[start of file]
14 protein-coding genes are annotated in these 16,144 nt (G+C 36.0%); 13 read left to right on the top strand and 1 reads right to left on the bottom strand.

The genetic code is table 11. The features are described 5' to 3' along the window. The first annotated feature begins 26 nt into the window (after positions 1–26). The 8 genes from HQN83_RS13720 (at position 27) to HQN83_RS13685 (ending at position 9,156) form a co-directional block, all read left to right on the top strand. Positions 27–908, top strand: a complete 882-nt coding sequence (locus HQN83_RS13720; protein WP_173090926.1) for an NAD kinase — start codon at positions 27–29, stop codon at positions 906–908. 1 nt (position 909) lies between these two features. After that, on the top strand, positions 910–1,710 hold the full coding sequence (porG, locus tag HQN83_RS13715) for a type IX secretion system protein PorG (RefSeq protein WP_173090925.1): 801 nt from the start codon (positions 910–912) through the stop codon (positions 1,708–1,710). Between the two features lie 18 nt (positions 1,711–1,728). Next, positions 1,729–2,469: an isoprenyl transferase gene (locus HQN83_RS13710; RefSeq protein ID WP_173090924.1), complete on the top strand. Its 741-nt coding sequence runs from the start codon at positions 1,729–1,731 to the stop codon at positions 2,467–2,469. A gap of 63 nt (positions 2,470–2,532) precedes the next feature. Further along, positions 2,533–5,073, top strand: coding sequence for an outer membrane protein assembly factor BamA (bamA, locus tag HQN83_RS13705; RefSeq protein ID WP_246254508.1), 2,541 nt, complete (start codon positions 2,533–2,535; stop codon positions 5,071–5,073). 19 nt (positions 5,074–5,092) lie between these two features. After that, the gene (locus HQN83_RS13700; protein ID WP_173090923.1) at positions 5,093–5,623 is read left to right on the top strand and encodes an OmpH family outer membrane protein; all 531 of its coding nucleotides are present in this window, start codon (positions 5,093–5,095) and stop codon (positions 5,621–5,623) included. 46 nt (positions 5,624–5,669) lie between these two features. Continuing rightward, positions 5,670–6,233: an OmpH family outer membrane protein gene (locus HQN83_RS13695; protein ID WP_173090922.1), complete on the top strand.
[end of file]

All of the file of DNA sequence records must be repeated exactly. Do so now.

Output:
14 protein-coding genes are annotated in these 16,144 nt (G+C 36.0%); 13 read left to right on the top strand and 1 reads right to left on the bottom strand.

The genetic code is table 11. The features are described 5' to 3' along the window. The first annotated feature begins 26 nt into the window (after positions 1–26). The 8 genes from HQN83_RS13720 (at position 27) to HQN83_RS13685 (ending at position 9,156) form a co-directional block, all read left to right on the top strand. Positions 27–908, top strand: a complete 882-nt coding sequence (locus HQN83_RS13720; protein WP_173090926.1) for an NAD kinase — start codon at positions 27–29, stop codon at positions 906–908. 1 nt (position 909) lies between these two features. After that, on the top strand, positions 910–1,710 hold the full coding sequence (porG, locus tag HQN83_RS13715) for a type IX secretion system protein PorG (RefSeq protein WP_173090925.1): 801 nt from the start codon (positions 910–912) through the stop codon (positions 1,708–1,710). Between the two features lie 18 nt (positions 1,711–1,728). Next, positions 1,729–2,469: an isoprenyl transferase gene (locus HQN83_RS13710; RefSeq protein ID WP_173090924.1), complete on the top strand. Its 741-nt coding sequence runs from the start codon at positions 1,729–1,731 to the stop codon at positions 2,467–2,469. A gap of 63 nt (positions 2,470–2,532) precedes the next feature. Further along, positions 2,533–5,073, top strand: coding sequence for an outer membrane protein assembly factor BamA (bamA, locus tag HQN83_RS13705; RefSeq protein ID WP_246254508.1), 2,541 nt, complete (start codon positions 2,533–2,535; stop codon positions 5,071–5,073). 19 nt (positions 5,074–5,092) lie between these two features. After that, the gene (locus HQN83_RS13700; protein ID WP_173090923.1) at positions 5,093–5,623 is read left to right on the top strand and encodes an OmpH family outer membrane protein; all 531 of its coding nucleotides are present in this window, start codon (positions 5,093–5,095) and stop codon (positions 5,621–5,623) included. 46 nt (positions 5,624–5,669) lie between these two features. Continuing rightward, positions 5,670–6,233: an OmpH family outer membrane protein gene (locus HQN83_RS13695; protein ID WP_173090922.1), complete on the top strand.